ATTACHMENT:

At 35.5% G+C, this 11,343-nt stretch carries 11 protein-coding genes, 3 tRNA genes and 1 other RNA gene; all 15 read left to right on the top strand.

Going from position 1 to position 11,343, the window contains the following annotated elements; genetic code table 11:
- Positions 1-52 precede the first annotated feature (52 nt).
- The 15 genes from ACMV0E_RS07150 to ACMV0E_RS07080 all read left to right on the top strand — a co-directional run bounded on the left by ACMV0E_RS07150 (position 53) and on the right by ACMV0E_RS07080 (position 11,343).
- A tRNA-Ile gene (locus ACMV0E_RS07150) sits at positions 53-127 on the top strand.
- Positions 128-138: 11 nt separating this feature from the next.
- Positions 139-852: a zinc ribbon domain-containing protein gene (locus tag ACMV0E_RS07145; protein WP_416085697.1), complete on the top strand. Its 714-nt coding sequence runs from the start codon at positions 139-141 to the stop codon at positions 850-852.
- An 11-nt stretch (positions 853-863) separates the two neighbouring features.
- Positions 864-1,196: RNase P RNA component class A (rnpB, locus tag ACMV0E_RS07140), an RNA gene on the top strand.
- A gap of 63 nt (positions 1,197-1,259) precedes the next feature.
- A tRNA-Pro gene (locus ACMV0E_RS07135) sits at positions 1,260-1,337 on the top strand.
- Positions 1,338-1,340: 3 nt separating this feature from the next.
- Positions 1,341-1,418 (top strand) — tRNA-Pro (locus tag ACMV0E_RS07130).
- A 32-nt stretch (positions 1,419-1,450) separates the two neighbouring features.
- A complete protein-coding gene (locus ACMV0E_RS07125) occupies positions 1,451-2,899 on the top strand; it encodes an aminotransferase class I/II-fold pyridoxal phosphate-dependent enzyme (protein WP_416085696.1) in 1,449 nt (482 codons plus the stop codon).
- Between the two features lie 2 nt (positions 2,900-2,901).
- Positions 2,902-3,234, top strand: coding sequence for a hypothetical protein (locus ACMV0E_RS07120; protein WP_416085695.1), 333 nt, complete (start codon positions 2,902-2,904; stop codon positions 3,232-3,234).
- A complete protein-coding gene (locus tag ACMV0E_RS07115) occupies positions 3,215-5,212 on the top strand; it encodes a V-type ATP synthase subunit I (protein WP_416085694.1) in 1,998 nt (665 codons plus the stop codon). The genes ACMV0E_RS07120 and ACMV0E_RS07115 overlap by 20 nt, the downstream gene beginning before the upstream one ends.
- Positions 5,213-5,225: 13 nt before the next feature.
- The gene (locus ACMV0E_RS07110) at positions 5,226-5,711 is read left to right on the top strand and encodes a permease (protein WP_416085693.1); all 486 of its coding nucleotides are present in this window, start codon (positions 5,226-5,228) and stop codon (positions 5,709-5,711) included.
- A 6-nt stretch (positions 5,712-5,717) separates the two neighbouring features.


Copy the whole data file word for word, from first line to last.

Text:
At 35.5% G+C, this 11,343-nt stretch carries 11 protein-coding genes, 3 tRNA genes and 1 other RNA gene; all 15 read left to right on the top strand.

Going from position 1 to position 11,343, the window contains the following annotated elements; genetic code table 11:
- Positions 1-52 precede the first annotated feature (52 nt).
- The 15 genes from ACMV0E_RS07150 to ACMV0E_RS07080 all read left to right on the top strand — a co-directional run bounded on the left by ACMV0E_RS07150 (position 53) and on the right by ACMV0E_RS07080 (position 11,343).
- A tRNA-Ile gene (locus ACMV0E_RS07150) sits at positions 53-127 on the top strand.
- Positions 128-138: 11 nt separating this feature from the next.
- Positions 139-852: a zinc ribbon domain-containing protein gene (locus tag ACMV0E_RS07145; protein WP_416085697.1), complete on the top strand. Its 714-nt coding sequence runs from the start codon at positions 139-141 to the stop codon at positions 850-852.
- An 11-nt stretch (positions 853-863) separates the two neighbouring features.
- Positions 864-1,196: RNase P RNA component class A (rnpB, locus tag ACMV0E_RS07140), an RNA gene on the top strand.
- A gap of 63 nt (positions 1,197-1,259) precedes the next feature.
- A tRNA-Pro gene (locus ACMV0E_RS07135) sits at positions 1,260-1,337 on the top strand.
- Positions 1,338-1,340: 3 nt separating this feature from the next.
- Positions 1,341-1,418 (top strand) — tRNA-Pro (locus tag ACMV0E_RS07130).
- A 32-nt stretch (positions 1,419-1,450) separates the two neighbouring features.
- A complete protein-coding gene (locus ACMV0E_RS07125) occupies positions 1,451-2,899 on the top strand; it encodes an aminotransferase class I/II-fold pyridoxal phosphate-dependent enzyme (protein WP_416085696.1) in 1,449 nt (482 codons plus the stop codon).
- Between the two features lie 2 nt (positions 2,900-2,901).
- Positions 2,902-3,234, top strand: coding sequence for a hypothetical protein (locus ACMV0E_RS07120; protein WP_416085695.1), 333 nt, complete (start codon positions 2,902-2,904; stop codon positions 3,232-3,234).
- A complete protein-coding gene (locus tag ACMV0E_RS07115) occupies positions 3,215-5,212 on the top strand; it encodes a V-type ATP synthase subunit I (protein WP_416085694.1) in 1,998 nt (665 codons plus the stop codon). The genes ACMV0E_RS07120 and ACMV0E_RS07115 overlap by 20 nt, the downstream gene beginning before the upstream one ends.
- Positions 5,213-5,225: 13 nt before the next feature.
- The gene (locus ACMV0E_RS07110) at positions 5,226-5,711 is read left to right on the top strand and encodes a permease (protein WP_416085693.1); all 486 of its coding nucleotides are present in this window, start codon (positions 5,226-5,228) and stop codon (positions 5,709-5,711) included.
- A 6-nt stretch (positions 5,712-5,717) separates the two neighbouring features.